- Fugl-Meyer Upper Extremity Assessment [ Time Frame: Baseline, after visits 12, 24, and 36, and 12 week retention ]The Fugl-Meyer is one of the primary outcome measures assessing change in arm use from baseline testing to mid-training after visits 12 and 24, and post-training after visit 36 and the 12 week retention period. It is a stroke-specific measure of impairment of the upper extremity that has been shown to be valid and reliable with high inter-rater and test-retest reliability. It provides a direct-observational assessment of volitional movement and motor impairment related to reflexes, sensation, and abnormal synergies. Each item on the FM is rated on a three-point ordinal scale (0 = cannot perform, 1 = performs partially, 2 = performs fully). The scale ranges from 0-66 with higher scores representing less motor impairment.
- Action Research Arm Test (ARAT) [ Time Frame: Baseline, after visits 12, 24, and 36, and 12 week retention ]The ARAT will be used to assess change from baseline testing to mid-training after visits 12 and 24, and post-training after visit 36 and the 12 week retention period. It is a stroke-specific measure of arm motor function and impairment of the upper extremity that has been shown to be valid and reliable with high inter-rater and test-retest reliability. It provides a direct-observational assessment of volitional movement. It includes 19 test activities and each test is given an ordinal score of 0, 1, 2, or 3, with higher values indicating better arm motor status. The total ARAT score is the sum of the 19 tests, and thus the maximum score is 57.
- 6-Item Wolf Motor Function Test (WMFT) [ Time Frame: Baseline, after visits 12, 24, and 36, and 12 week retention ]The Streamlined 6-Item Wolf Motor Function Test (WMFT) will be used to assess change from baseline testing to mid-training after visits 12 and 24, and post-training after visit 36 and the 12 week retention period. It examines UE function based on task performance time, and quality of movement. Functional use and speed of movement are based on six timed activities. It has been examined in chronic stroke and has high inter-rater reliability, internal consistency, and test-retest reliability. Timed tasks that cannot be completed default to a time score of 120 seconds. Faster times or a lower score in seconds represent better function. The maximum score of 75 (minimum score 0) refers to perfect score on the full 15 item functional ability assessment (15 x 5.)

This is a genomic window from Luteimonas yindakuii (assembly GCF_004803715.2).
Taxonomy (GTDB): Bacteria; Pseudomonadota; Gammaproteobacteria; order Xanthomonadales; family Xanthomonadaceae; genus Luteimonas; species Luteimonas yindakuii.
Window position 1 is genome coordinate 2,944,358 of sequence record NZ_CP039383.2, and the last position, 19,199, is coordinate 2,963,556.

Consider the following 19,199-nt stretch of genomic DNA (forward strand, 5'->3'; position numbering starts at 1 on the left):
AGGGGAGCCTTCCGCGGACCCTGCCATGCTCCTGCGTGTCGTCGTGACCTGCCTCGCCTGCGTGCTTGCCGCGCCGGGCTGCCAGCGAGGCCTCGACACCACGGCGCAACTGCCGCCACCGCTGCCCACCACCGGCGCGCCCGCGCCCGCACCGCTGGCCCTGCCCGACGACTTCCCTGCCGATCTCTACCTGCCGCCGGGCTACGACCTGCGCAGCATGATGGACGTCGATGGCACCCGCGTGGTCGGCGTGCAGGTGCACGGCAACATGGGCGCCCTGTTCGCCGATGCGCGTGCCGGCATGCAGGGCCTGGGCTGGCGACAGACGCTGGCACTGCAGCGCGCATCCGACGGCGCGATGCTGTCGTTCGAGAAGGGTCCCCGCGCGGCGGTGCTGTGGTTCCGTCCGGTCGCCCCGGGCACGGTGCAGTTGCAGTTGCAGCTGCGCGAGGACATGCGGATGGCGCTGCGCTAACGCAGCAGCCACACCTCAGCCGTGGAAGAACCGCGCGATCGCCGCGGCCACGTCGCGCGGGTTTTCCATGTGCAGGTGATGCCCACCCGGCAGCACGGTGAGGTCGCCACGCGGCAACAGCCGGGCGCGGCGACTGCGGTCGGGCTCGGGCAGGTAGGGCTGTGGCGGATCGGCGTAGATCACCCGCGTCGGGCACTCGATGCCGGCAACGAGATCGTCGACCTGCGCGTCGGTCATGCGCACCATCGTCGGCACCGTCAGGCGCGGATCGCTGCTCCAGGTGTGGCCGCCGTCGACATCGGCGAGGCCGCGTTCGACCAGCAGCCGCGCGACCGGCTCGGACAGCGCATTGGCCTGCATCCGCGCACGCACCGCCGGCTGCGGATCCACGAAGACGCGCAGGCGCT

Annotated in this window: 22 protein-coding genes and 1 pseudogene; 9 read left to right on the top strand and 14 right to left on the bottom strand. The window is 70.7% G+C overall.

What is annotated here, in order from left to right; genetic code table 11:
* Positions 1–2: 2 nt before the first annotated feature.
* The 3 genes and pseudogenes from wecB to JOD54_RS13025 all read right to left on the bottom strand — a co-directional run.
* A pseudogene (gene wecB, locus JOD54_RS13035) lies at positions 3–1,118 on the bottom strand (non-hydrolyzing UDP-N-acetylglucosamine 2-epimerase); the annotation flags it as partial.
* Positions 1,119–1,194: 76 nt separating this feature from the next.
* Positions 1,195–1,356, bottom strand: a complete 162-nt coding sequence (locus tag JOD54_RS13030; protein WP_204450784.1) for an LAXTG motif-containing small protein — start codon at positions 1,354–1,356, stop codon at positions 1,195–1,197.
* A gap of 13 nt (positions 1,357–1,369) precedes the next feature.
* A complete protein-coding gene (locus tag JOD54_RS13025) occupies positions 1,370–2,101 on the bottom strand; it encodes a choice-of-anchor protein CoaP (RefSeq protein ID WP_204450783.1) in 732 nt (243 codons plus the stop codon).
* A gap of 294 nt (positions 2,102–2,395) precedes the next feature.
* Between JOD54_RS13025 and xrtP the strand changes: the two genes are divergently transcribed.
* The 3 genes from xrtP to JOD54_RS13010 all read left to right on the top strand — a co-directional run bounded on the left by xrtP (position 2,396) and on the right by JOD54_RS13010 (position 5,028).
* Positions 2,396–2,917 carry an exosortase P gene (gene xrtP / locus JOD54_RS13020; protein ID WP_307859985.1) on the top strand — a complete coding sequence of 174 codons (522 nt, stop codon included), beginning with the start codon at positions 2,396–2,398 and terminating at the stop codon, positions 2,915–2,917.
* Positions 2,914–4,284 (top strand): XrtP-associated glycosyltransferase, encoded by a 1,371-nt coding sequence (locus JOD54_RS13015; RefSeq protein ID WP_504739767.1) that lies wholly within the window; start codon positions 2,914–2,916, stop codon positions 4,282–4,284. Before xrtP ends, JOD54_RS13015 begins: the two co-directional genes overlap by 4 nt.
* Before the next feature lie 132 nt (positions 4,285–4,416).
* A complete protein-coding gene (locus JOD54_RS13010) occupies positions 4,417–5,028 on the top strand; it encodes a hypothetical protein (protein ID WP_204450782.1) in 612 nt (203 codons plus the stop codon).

- TMS Score: Three Muscle Responses to Transcranial Magnetic Stimulation of the Motor Cortex [ Time Frame: Baseline, after visit 36, and 12 week retention ]TMS stimulation of the motor cortex will be performed using MagStim 200 Magnetic Stimulators (MagStim Ltd., Wales, UK) at baseline and post training after visit 36 and the 12 week retention to assess change in the motor evoked potential (MEP) of the arm muscles. TMS testing is as follows: 1) Location of muscle hotspot (highest motor evoked potential), 2) Threshold (lowest stimulation strength that evokes an MEP at hotspot) 3) Ipsilateral silent period measured on both the affected and unaffected side. A score on the scale of 0-9, 9 indicating a greater nervous system response.
To learn more about this study, you or your doctor may contact the study research staff using the contact information provided by the sponsor.
Please refer to this study by its ClinicalTrials.gov identifier (NCT number): NCT02658630
|United States, Maryland|
|Baltimore VA Medical Center VA Maryland Health Care System, Baltimore, MD|
|Baltimore, Maryland, United States, 21201|
|United States, Pennsylvania|
|VA Pittsburgh Healthcare System University Drive Division, Pittsburgh, PA|
|Pittsburgh, Pennsylvania, United States, 15240|
|Principal Investigator:||George F. Wittenberg, MD PhD||VA Pittsburgh Healthcare System University Drive Division, Pittsburgh, PA|